Helena Schrader's Historical Fiction

Dr. Helena P. Schrader is the author of 24 historical fiction and non-fiction works and the winner of more than 53 literary accolades. More than 34,000 copies of her books have been sold. For a complete list of her books and awards see: http://helenapschrader.com

For readers tired of clich├ęs and cartoons, award-winning novelist Helena P. Schrader offers nuanced insight into historical events and figures based on sound research and an understanding of human nature. Her complex and engaging characters bring history back to life as a means to better understand ourselves.

Friday, January 3, 2014

Literature vs Best Sellers

One of my interns last summer was working on a PhD in English Literature. On a long drive back from a meeting, we got to talking about what defined good literature. For someone who has been out of academia for more than two decades it was a useful “reality check” – and highly motivating.
“Character and character development” were the two most important features that this PhD-candidate identified as the basis of great literature. Not suspense or thrills. Not relevance or trendiness. Not utility to the reader. Not originality of delivery. Not creativity or outlandishness. Not even plot. A piece of literature is not about what happens, it is about the human experience.
I found this motivating because it reminded me of why I write. I write to inspire people to go on living. The “telling of good deeds is like alms and charity; it is never lost labor, but always has its reward,” as Chandos’ Herald wrote to explain why he was writing a biography of Edward of Woodstock. So too I write about people, whose experiences overcoming adversity or discovering spiritual strength, can serve as inspiring examples to others.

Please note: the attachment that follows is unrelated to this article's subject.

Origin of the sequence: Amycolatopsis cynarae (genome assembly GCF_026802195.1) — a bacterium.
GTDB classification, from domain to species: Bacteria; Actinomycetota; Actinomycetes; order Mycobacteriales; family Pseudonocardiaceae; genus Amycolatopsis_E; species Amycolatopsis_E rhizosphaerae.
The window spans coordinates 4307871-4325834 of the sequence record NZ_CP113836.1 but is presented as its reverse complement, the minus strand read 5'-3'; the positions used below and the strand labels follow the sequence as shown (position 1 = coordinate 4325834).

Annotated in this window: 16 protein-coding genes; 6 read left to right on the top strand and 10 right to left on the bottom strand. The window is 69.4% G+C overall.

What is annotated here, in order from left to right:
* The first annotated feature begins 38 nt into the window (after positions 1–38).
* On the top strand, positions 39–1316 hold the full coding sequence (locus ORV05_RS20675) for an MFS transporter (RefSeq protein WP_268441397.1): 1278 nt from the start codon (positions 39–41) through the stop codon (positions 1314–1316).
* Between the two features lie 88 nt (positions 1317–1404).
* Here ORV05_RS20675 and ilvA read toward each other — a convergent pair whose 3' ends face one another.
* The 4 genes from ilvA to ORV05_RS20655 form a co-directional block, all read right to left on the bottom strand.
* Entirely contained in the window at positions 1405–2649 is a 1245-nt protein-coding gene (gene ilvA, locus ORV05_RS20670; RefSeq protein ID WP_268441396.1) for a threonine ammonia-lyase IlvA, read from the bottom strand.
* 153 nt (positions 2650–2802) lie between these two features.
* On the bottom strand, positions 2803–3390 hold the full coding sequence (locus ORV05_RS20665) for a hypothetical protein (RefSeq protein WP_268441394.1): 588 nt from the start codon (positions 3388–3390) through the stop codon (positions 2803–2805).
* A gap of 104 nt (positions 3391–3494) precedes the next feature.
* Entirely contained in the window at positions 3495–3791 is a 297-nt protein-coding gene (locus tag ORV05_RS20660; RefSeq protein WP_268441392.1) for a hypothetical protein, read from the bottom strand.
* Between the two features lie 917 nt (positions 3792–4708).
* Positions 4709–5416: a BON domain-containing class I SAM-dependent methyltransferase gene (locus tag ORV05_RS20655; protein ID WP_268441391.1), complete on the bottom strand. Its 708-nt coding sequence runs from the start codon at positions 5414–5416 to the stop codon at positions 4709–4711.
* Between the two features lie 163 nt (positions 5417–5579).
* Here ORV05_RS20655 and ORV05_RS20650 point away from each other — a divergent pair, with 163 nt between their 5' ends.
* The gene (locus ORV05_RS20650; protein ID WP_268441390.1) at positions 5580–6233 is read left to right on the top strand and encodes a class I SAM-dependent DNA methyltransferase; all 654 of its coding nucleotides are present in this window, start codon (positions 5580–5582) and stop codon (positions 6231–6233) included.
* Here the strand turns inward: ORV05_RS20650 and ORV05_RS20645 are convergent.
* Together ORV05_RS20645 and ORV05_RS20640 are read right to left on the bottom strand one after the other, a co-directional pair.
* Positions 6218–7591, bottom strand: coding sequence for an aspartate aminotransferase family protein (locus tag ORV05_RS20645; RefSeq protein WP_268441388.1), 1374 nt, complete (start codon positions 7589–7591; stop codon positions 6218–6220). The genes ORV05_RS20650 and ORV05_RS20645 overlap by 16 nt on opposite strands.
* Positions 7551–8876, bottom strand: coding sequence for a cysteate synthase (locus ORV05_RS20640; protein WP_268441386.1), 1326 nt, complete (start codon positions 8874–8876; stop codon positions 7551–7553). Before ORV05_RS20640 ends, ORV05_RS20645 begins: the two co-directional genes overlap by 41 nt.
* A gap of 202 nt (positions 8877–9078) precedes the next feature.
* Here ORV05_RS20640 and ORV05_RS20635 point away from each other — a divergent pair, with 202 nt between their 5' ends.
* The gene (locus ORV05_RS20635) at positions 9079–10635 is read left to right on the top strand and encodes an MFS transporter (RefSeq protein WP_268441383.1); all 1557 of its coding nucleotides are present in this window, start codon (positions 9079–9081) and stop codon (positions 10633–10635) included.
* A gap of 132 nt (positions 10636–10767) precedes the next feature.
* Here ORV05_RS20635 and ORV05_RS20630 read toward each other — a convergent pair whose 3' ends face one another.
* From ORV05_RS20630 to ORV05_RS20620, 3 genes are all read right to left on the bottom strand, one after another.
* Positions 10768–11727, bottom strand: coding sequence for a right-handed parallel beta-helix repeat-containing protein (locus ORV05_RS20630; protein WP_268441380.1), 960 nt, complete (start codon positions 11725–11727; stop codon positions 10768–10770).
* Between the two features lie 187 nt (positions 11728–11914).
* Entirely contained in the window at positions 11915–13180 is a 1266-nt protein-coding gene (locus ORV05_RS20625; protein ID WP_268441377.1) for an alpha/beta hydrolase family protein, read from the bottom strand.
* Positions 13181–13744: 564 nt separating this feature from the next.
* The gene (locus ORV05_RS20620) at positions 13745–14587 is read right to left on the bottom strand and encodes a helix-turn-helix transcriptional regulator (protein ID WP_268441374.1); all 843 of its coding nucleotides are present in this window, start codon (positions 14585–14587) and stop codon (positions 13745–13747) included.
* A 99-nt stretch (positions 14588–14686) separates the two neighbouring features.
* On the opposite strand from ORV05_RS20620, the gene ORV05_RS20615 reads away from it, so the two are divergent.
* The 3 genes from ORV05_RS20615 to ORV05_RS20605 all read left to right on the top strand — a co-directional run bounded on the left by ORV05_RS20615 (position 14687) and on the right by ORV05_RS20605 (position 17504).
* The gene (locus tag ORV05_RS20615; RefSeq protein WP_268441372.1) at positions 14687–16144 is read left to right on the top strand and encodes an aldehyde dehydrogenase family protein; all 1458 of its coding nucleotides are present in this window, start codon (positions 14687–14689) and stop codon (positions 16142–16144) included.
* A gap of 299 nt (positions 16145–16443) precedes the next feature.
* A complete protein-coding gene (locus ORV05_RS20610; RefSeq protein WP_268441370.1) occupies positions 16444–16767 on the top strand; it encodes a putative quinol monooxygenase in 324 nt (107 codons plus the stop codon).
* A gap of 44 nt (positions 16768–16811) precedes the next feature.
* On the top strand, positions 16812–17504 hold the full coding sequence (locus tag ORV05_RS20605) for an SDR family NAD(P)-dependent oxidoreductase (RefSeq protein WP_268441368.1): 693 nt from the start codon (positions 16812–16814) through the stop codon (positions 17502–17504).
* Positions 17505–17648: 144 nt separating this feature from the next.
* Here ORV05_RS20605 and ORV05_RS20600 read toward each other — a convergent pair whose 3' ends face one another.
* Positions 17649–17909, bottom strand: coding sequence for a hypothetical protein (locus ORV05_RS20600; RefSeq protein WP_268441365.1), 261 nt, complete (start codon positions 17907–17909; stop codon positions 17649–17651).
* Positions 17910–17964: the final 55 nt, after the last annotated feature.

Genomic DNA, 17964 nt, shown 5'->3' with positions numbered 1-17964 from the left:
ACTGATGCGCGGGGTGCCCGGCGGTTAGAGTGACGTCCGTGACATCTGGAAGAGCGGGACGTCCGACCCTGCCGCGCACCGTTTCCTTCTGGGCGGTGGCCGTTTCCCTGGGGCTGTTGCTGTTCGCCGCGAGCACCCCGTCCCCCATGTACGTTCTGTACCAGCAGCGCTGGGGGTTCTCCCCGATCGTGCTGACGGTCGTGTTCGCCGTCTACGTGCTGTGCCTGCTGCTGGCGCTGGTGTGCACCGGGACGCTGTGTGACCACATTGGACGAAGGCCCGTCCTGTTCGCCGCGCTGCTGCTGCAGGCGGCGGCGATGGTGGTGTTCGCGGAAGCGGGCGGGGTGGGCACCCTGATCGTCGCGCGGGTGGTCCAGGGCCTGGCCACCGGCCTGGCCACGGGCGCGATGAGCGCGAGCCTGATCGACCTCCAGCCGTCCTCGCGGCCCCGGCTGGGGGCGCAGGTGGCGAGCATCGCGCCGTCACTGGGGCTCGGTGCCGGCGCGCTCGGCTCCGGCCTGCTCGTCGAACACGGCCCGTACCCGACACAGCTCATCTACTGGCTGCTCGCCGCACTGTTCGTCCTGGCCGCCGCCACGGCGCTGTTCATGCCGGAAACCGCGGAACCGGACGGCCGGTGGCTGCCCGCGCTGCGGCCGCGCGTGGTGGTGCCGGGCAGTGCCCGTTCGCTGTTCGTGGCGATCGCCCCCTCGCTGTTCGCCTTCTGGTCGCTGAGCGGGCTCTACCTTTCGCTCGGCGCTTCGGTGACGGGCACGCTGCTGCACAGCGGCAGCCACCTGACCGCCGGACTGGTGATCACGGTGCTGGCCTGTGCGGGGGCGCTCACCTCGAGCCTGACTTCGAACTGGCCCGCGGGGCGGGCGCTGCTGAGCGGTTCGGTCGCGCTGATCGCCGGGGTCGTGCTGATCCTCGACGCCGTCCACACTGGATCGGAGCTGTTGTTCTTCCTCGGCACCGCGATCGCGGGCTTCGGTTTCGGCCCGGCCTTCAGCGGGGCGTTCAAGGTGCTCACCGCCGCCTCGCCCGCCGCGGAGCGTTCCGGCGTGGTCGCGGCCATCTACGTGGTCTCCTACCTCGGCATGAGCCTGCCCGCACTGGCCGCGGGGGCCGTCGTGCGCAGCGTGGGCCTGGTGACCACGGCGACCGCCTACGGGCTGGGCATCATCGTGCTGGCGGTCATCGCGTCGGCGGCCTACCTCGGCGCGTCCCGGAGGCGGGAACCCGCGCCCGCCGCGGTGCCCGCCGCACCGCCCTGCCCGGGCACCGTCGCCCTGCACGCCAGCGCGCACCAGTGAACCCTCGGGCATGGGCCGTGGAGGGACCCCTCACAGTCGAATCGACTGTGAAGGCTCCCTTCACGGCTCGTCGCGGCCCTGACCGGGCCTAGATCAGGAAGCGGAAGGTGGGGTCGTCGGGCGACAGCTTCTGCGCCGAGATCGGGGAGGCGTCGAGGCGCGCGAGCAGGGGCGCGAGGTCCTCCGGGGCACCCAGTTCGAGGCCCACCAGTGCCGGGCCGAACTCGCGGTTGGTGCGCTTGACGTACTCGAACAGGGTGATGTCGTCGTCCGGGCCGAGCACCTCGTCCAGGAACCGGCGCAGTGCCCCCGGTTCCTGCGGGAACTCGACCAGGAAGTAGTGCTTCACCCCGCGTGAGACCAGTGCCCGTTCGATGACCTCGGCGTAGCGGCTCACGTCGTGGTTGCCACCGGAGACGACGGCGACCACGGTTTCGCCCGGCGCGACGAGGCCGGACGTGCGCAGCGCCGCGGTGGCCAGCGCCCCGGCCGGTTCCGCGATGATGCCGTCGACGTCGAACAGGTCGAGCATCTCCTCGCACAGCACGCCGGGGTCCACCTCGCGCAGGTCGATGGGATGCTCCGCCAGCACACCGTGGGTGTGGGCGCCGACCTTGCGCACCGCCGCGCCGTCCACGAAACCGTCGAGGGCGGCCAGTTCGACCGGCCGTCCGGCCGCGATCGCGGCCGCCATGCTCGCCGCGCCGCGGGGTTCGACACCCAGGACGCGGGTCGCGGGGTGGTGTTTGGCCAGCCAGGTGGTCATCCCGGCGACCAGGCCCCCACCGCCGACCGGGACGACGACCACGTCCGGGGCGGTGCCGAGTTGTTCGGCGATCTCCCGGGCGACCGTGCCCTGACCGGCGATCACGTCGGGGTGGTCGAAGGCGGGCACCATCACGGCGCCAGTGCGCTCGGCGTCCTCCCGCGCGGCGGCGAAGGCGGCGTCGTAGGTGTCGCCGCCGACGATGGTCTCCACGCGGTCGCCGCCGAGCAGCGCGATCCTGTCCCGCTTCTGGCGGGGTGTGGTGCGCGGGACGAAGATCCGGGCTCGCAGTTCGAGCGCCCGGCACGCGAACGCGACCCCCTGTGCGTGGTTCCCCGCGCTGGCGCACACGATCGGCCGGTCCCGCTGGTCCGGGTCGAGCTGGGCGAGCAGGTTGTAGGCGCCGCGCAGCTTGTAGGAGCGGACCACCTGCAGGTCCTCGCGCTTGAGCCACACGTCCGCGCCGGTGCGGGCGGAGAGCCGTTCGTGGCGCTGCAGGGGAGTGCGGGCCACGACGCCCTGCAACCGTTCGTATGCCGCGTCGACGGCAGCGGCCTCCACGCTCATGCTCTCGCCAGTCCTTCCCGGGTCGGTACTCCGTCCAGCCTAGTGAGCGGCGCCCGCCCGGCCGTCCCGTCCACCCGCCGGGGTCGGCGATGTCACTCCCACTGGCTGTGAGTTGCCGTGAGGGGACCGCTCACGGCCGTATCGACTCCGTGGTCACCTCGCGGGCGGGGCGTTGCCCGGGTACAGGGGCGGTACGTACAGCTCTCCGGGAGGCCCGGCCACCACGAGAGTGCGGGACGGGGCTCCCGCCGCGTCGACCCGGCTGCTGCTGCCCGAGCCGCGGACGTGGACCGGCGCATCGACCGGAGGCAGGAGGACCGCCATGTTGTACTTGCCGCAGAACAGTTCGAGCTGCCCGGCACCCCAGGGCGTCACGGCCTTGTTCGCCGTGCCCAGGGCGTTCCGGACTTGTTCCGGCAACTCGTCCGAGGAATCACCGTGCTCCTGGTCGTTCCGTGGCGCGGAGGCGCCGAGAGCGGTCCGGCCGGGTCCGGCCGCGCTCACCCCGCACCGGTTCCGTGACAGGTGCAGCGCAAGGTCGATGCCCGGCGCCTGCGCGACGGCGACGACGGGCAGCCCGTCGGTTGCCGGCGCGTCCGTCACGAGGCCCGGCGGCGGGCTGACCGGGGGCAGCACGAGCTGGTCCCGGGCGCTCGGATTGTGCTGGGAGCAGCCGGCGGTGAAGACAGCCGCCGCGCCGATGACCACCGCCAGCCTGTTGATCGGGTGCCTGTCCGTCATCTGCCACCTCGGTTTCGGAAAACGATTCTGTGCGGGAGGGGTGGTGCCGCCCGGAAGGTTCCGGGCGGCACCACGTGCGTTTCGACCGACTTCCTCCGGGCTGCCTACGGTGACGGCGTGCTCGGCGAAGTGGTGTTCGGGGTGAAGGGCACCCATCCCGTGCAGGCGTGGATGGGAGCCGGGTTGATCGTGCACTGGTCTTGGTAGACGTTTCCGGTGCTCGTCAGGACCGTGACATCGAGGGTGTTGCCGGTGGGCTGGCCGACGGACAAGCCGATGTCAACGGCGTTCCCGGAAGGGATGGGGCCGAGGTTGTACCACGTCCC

However, the answer would have been very different if I had asked about what made a “best seller.” Best sellers have to be trendy, have to hit a collective nerve in society, appeal to current tastes, or focus on a current concern. A best seller tells us as much about the society in which it resonated as about the book itself. Today’s best seller is tomorrow’s dud, and few of us would even finish many of the books that were “best sellers” in other generations or cultures.
Every author needs to be clear about his/her objective. If the goal is to write a best seller, then it is very important to understand the market: what do people want to read about, how do they like it delivered, what length sells best, what genre is “in.” On the other hand, if the goal is a work of literature, then one can (perhaps should) ignore current trends and follow one’s inner compass.
Of course it can theoretically happen that one’s inner compass is in sync with current trends and a book written from the heart can also capture a mass audience.  Yet trying to serve two different masters at the same time is usually a formula for disaster. 
Therefore, I have decided that this year, as I write about a truly remarkable character, who I hope will be an inspiration to those few readers who discover him, I will close my hears to the clamor of the market and focus on my inner voice. This year, I want to write a good book, the best book possible – regardless of whether it will sell or not.

No comments:

Post a Comment